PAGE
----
The building instructions are otherwise quite similar to Lego and are all in all quite understandable. What's more, unless I missed something, there was only exactly one mistake in the 240 pages, which impressed me a lot. I was equally impressed by the fact that not a single one of the nearly 4000 parts was missing. Perhaps one should take that for granted, but I was impressed.
Speed before accuracy - a capital mistake
After about three hours, I finished the first large package. I calculate: I will have finished the work in about 27 hours. But it should probably be less, since I expect to increase my efficiency. Because as a beginner, I make classic mistakes at the beginning. For example, I give more weight to speed than accuracy, and it doesn't take long before this short-sighted attitude is punished. That is, when I try to place an assembled part on a platform. Just because I didn't place a block in exactly the right place on the platform, nothing fits on top of each other anymore.
Fortunately, the lapse is quickly remedied. But this additional loop has taught me to work more precisely. In addition, it is relatively tedious - and here I can make the comparison to Lego - to detach two once assembled parts from each other again. So laborious is actually understated, with bare hands it is much more a thing of impossibility (which is perhaps also due to my extremely well-groomed, ie cut fingernails). Fortunately, the nail file of my wife was nearby, which served me from then on as an important tool.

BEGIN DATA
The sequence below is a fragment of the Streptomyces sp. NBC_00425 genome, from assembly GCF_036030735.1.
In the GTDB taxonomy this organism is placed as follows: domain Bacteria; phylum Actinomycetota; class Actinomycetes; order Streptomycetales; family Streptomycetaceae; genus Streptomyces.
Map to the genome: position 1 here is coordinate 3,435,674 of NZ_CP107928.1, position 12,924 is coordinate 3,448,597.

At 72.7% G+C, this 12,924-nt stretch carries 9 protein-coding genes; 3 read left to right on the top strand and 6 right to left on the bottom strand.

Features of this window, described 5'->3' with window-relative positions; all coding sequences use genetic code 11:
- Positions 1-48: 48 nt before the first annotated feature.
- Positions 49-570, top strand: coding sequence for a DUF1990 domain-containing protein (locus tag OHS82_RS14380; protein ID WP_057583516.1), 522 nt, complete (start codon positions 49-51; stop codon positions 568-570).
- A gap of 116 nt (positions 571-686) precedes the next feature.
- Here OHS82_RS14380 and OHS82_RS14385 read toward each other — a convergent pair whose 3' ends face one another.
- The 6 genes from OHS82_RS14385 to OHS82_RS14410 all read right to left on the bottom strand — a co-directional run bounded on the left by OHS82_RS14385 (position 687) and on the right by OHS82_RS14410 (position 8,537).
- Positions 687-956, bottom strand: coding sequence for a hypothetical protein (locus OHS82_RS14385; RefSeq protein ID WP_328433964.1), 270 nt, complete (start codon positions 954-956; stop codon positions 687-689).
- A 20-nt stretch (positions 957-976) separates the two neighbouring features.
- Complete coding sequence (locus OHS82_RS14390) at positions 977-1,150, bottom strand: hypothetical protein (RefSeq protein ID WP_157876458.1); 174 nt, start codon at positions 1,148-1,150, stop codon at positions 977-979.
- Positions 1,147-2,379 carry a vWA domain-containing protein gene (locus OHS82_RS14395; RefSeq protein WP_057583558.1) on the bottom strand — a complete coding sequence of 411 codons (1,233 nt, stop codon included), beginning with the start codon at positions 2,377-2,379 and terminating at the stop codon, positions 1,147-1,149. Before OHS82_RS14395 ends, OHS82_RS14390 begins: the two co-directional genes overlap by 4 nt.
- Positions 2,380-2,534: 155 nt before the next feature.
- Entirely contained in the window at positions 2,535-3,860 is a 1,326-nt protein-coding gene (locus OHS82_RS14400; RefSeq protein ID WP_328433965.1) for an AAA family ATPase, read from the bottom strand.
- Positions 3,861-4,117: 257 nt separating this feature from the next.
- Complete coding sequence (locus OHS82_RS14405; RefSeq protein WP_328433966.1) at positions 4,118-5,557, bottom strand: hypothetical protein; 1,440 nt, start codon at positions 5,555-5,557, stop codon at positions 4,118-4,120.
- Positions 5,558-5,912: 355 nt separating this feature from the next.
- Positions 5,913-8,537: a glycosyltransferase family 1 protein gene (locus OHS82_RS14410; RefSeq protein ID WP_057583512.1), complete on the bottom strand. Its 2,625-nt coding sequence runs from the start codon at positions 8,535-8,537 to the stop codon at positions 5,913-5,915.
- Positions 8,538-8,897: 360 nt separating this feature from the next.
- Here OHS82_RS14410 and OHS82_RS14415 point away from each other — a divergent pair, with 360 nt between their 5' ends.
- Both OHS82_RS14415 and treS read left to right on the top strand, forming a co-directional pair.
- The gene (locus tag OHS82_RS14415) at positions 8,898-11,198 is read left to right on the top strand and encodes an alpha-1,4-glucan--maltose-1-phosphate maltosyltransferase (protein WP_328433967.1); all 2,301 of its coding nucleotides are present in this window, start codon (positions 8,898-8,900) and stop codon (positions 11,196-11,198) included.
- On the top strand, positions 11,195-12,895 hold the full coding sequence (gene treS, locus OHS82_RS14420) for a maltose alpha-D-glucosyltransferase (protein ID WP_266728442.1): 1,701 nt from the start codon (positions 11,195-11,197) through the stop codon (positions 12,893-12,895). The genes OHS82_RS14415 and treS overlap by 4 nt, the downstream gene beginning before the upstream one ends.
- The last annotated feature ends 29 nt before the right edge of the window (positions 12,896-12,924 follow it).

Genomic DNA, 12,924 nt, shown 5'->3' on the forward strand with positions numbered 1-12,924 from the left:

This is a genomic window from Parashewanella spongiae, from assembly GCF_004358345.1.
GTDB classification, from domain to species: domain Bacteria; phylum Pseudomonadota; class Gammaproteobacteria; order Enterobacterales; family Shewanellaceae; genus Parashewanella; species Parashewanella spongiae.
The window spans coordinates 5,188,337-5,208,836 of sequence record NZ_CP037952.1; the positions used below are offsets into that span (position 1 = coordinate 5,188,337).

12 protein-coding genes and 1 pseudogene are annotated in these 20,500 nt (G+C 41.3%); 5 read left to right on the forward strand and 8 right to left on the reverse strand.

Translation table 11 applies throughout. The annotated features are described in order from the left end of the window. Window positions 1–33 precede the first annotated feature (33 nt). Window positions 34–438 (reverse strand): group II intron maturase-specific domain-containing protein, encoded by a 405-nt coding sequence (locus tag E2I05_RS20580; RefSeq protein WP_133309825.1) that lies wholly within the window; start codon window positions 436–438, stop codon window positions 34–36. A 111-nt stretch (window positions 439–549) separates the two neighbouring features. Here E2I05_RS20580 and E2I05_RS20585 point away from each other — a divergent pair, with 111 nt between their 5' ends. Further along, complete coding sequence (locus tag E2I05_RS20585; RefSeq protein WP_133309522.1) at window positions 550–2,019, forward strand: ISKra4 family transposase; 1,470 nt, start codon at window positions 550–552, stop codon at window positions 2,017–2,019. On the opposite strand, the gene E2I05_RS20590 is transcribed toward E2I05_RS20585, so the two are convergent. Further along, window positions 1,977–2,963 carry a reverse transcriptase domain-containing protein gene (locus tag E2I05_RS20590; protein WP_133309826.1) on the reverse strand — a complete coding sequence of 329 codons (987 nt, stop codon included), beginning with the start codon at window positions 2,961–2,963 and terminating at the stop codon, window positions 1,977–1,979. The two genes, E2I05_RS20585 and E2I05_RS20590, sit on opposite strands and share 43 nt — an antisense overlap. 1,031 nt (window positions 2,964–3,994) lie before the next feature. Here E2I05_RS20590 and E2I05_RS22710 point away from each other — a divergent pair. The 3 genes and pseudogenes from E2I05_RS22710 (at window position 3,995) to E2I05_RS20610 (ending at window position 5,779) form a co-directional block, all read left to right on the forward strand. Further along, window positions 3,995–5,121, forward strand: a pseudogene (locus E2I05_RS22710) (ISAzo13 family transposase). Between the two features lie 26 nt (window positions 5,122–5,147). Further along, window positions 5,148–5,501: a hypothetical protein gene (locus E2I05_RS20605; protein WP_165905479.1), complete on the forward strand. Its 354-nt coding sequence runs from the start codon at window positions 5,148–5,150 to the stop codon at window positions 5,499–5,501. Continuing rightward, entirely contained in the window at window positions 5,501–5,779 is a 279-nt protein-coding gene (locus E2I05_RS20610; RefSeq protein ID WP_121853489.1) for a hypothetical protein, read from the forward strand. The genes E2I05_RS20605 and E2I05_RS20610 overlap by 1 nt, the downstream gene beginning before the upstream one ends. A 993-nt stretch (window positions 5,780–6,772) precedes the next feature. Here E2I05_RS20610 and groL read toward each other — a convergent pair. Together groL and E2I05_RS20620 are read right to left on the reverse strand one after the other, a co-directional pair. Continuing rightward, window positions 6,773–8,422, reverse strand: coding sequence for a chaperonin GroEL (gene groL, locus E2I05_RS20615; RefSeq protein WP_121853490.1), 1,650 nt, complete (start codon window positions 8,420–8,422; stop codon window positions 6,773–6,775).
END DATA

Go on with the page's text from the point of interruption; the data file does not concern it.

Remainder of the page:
Mould King could learn something from Lege. Because Lego supplies a particle separator with some sets.
Child labor at Galaxus? Of course not!
As I continue building, I find myself meditating more and more. Focusing on just one thing has a calming effect on me. I don't want my wife to disturb me during my highly demanding work by asking me what I still have to buy. That's when I really go into a rage (ok, it doesn't take that much to do that). I would have been happy to let my nine-year-old son join in the construction. But firstly, child labor is frowned upon at Galaxus and secondly, the level was obviously too high for him. And since my wife doesn't have the time - she has to go shopping - the whole drudgery falls on me.